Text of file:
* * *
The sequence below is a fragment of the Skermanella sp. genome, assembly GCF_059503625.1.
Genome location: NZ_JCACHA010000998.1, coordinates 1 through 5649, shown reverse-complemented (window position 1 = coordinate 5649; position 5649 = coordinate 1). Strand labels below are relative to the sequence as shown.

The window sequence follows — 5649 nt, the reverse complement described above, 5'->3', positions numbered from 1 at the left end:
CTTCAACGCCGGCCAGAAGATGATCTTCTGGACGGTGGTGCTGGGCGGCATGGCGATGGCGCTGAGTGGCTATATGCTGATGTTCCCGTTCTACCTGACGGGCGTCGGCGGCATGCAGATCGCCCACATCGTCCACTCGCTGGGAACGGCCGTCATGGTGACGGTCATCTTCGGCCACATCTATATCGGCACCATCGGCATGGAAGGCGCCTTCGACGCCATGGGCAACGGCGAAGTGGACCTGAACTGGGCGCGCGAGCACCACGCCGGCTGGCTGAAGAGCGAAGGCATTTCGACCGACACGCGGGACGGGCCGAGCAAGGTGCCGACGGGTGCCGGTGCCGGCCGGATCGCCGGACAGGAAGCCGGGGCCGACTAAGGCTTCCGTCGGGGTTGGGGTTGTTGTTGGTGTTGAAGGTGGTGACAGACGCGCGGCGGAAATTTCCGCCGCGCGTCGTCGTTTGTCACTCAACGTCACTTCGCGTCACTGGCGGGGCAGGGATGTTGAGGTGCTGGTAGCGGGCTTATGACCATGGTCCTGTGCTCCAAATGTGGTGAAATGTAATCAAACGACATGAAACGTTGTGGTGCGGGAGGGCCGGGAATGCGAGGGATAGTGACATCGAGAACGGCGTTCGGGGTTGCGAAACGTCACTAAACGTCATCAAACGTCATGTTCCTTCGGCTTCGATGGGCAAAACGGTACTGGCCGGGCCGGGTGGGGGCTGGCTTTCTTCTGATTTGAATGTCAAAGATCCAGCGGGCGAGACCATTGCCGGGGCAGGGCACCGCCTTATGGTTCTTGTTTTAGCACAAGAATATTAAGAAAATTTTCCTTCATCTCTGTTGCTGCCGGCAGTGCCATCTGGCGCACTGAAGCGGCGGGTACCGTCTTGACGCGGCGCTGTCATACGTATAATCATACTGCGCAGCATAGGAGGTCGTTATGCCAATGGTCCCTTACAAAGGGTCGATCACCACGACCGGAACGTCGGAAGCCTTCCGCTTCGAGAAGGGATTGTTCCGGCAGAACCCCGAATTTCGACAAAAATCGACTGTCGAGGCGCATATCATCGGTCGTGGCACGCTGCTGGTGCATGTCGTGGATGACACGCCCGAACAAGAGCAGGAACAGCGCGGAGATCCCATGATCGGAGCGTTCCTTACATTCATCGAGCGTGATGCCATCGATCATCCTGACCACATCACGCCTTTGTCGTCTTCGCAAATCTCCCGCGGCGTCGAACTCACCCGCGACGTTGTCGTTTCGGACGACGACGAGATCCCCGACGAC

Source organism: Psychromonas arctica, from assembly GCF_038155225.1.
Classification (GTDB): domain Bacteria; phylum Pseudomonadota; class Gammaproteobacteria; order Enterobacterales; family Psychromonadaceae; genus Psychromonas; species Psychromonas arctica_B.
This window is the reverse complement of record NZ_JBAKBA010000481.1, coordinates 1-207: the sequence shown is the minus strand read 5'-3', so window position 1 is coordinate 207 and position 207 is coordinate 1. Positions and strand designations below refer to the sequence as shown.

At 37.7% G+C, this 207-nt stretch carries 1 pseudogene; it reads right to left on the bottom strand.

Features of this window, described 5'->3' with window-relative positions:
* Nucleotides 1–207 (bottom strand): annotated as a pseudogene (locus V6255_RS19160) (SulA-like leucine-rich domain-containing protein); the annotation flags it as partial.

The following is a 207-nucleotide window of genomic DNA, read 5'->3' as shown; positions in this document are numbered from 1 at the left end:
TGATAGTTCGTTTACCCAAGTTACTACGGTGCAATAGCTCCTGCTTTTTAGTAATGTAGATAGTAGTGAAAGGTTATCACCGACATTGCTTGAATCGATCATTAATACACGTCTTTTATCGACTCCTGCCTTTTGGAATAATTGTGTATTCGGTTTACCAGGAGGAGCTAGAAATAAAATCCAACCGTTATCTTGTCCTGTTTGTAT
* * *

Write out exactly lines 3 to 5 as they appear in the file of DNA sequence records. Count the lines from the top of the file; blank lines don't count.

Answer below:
The window sequence follows — 5649 nt, the reverse complement described above, 5'->3', positions numbered from 1 at the left end:
CTTCAACGCCGGCCAGAAGATGATCTTCTGGACGGTGGTGCTGGGCGGCATGGCGATGGCGCTGAGTGGCTATATGCTGATGTTCCCGTTCTACCTGACGGGCGTCGGCGGCATGCAGATCGCCCACATCGTCCACTCGCTGGGAACGGCCGTCATGGTGACGGTCATCTTCGGCCACATCTATATCGGCACCATCGGCATGGAAGGCGCCTTCGACGCCATGGGCAACGGCGAAGTGGACCTGAACTGGGCGCGCGAGCACCACGCCGGCTGGCTGAAGAGCGAAGGCATTTCGACCGACACGCGGGACGGGCCGAGCAAGGTGCCGACGGGTGCCGGTGCCGGCCGGATCGCCGGACAGGAAGCCGGGGCCGACTAAGGCTTCCGTCGGGGTTGGGGTTGTTGTTGGTGTTGAAGGTGGTGACAGACGCGCGGCGGAAATTTCCGCCGCGCGTCGTCGTTTGTCACTCAACGTCACTTCGCGTCACTGGCGGGGCAGGGATGTTGAGGTGCTGGTAGCGGGCTTATGACCATGGTCCTGTGCTCCAAATGTGGTGAAATGTAATCAAACGACATGAAACGTTGTGGTGCGGGAGGGCCGGGAATGCGAGGGATAGTGACATCGAGAACGGCGTTCGGGGTTGCGAAACGTCACTAAACGTCATCAAACGTCATGTTCCTTCGGCTTCGATGGGCAAAACGGTACTGGCCGGGCCGGGTGGGGGCTGGCTTTCTTCTGATTTGAATGTCAAAGATCCAGCGGGCGAGACCATTGCCGGGGCAGGGCACCGCCTTATGGTTCTTGTTTTAGCACAAGAATATTAAGAAAATTTTCCTTCATCTCTGTTGCTGCCGGCAGTGCCATCTGGCGCACTGAAGCGGCGGGTACCGTCTTGACGCGGCGCTGTCATACGTATAATCATACTGCGCAGCATAGGAGGTCGTTATGCCAATGGTCCCTTACAAAGGGTCGATCACCACGACCGGAACGTCGGAAGCCTTCCGCTTCGAGAAGGGATTGTTCCGGCAGAACCCCGAATTTCGACAAAAATCGACTGTCGAGGCGCATATCATCGGTCGTGGCACGCTGCTGGTGCATGTCGTGGATGACACGCCCGAACAAGAGCAGGAACAGCGCGGAGATCCCATGATCGGAGCGTTCCTTACATTCATCGAGCGTGATGCCATCGATCATCCTGACCACATCACGCCTTTGTCGTCTTCGCAAATCTCCCGCGGCGTCGAACTCACCCGCGACGTTGTCGTTTCGGACGACGACGAGATCCCCGACGAC

Source organism: Psychromonas arctica, from assembly GCF_038155225.1.